Natural voyeurism

Animal webcams make peeping Toms of us all

[Image Credit: BigStockPhoto.com]
By | Posted June 2, 2012
Posted in: Blogs, Twenty-Something Science
Tags: , , , , ,

Birding season in North America is coming to a close — not the kind you do with hiking boots and a pair of Swarovski binoculars, but the kind done from your office as you procrastinate on emailing. Bird nests throughout the continent have been rigged with webcams, and now anyone with an internet connection and a speck of curiosity can watch birds eat, mate, lay eggs and hatch chicks.

People are passionate animal voyeurs, a conclusion you could deduce from both the proliferation of animal webcams and their popularity. On a random Wednesday at 3:15 in the afternoon you can find nearly 300 viewers tuned into the live feed of the fledging hawks that nest in New York City’s Washington Square Park. The Washington Square Park hawks have not only a webcam, but also a dedicated New York Times blog and website. Beyond these city-dwelling celebrities, you can watch herons in upstate New York, bald eagles in Iowa, or ospreys in Montana.

It’s funny that humans — generally modest and protective of our privacy — so emphatically adore peeping in on other animals’ private time. But humanity, while protective of personal privacy, is historically keen to invade the privacy of others (see: Us Weekly).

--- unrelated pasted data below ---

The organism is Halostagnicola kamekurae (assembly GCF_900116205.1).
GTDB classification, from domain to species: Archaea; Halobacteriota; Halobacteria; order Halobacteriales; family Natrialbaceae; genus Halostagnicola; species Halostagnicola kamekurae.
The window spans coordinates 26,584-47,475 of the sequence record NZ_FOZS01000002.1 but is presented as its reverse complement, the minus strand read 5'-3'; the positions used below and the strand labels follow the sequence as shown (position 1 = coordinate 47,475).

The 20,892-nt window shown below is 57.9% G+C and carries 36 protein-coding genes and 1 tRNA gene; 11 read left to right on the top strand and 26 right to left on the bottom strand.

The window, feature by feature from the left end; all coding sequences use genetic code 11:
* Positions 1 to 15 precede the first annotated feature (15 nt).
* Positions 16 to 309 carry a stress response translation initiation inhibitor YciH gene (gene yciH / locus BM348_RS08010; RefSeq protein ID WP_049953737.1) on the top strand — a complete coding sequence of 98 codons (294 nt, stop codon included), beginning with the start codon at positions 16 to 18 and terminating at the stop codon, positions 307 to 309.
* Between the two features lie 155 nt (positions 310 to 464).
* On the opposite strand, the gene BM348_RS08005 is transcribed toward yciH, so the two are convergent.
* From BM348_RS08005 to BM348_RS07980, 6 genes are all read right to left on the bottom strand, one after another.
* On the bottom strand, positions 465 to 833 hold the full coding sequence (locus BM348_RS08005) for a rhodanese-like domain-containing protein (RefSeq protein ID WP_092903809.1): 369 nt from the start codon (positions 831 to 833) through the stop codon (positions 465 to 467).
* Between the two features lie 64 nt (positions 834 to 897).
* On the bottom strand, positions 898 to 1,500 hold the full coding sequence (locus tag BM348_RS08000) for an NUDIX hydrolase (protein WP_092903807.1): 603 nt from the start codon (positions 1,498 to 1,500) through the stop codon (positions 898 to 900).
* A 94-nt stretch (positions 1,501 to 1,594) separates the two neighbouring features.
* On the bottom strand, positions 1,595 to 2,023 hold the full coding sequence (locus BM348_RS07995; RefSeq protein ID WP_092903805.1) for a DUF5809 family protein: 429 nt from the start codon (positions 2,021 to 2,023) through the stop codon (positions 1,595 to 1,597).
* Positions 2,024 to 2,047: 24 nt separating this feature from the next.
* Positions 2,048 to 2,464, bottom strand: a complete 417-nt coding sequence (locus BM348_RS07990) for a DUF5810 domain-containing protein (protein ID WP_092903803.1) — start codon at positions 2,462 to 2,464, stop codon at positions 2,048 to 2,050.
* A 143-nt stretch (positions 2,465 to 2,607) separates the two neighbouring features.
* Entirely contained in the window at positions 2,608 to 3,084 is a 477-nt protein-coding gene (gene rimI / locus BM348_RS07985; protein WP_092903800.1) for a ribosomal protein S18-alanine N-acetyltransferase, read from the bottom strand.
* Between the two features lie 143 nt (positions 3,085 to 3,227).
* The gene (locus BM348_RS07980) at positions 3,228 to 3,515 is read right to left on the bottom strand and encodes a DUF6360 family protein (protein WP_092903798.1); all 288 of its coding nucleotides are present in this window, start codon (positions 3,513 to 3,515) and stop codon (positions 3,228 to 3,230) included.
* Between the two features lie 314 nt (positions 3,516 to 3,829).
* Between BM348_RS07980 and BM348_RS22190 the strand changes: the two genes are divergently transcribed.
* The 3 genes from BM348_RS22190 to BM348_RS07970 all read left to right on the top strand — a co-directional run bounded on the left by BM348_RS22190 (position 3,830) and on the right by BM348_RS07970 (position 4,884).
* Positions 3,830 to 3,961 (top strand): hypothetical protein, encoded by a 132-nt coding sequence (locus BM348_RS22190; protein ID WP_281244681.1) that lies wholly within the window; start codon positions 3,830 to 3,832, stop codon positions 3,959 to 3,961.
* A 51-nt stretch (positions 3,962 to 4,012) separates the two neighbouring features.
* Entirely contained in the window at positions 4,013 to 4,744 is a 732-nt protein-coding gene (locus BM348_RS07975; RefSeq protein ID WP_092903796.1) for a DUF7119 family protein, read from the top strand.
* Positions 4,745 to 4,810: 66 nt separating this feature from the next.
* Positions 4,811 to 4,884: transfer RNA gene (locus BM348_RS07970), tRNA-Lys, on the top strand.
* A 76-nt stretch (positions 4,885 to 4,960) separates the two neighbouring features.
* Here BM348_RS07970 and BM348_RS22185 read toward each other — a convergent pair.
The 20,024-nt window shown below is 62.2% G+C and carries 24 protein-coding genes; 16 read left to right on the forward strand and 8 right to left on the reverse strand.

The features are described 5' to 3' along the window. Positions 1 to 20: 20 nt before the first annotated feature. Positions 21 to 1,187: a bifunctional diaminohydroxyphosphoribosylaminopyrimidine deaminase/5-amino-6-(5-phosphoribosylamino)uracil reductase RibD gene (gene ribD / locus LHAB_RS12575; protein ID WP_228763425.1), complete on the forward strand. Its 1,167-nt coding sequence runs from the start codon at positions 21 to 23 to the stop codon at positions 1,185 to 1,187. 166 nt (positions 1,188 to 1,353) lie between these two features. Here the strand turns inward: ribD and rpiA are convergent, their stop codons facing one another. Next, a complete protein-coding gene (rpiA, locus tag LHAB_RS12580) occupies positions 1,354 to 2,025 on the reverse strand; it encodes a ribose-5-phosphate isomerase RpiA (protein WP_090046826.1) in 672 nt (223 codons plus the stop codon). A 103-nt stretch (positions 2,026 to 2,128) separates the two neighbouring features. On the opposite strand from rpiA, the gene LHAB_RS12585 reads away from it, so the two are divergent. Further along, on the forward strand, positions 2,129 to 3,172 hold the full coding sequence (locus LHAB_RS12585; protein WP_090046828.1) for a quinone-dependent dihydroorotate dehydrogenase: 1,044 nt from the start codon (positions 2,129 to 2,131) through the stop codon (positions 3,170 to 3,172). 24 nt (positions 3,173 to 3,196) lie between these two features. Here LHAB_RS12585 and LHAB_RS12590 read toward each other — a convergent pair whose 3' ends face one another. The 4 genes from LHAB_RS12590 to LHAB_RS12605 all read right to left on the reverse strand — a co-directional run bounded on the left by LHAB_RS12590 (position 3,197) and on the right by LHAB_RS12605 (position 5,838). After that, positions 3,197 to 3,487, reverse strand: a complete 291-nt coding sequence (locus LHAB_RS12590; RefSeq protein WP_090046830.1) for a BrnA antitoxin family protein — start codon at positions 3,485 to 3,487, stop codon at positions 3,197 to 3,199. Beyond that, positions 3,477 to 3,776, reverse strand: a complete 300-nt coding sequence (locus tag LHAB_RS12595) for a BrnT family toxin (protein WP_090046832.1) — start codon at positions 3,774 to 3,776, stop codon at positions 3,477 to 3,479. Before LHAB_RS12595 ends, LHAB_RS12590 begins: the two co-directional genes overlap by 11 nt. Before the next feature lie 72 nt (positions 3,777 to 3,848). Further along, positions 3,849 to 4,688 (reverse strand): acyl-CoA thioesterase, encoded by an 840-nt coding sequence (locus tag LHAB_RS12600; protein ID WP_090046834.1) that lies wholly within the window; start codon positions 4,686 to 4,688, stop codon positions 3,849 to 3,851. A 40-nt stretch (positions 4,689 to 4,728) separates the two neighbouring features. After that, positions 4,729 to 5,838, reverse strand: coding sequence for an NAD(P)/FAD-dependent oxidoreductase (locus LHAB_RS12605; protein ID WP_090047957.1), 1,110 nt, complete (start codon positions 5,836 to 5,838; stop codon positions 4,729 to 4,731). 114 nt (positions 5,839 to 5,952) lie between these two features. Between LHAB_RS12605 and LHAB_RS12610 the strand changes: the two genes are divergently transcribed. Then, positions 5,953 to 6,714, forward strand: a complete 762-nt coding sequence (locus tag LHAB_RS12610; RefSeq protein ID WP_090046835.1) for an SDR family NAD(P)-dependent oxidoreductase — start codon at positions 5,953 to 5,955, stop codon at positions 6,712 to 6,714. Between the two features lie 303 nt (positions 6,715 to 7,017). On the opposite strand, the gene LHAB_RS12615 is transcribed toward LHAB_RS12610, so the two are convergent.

Well, in homage to the kind of voyeurism that’s condoned, here are some webcams spying on animals that you can keep your eye on this summer.

1. DOGS. Pets may seem mundane, but watching dogs getting baths is both painful and hilarious — like watching slapstick comedy. The North Shore Animal League’s webcam is addictive and active.

Video streaming by Ustream

2. MANATEES. The manatee cam (second one down) of the Dallas World Aquarium is small but mighty. It will have you wanting to paddle around with the cows of the sea.

3. CHICKENS. This is weird, but a chicken coop is a fascinating thing to watch. Chickens have attitude, they’re funny-looking, and they’re surprisingly good jumpers. See for yourself with a busy coop on Martha’s Vineyard, Massachusetts.

4. PENGUINS. Little waddling penguins will inevitably lighten your mood. Little swimming penguins are even better. Check out the Underwater Cam on the California Academy of Sciences’ penguin cam page.

5. LOONS. A Minnesota gentleman with a passion for loons maintains a loon cam on a nesting platform he installed on his lake. Loons are enchanting, vocal, and fun to stare at.

Streaming live video by Ustream

Happy peeping!

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  1. When the nesting season is over, another great place for nature voyeurs is a live streaming cam on Iberian Wild Boar at this site http://www.mangolink.com/general/webcams/wildlife/

    Chris Hallamore, June 4, 2012 at 2:45 am
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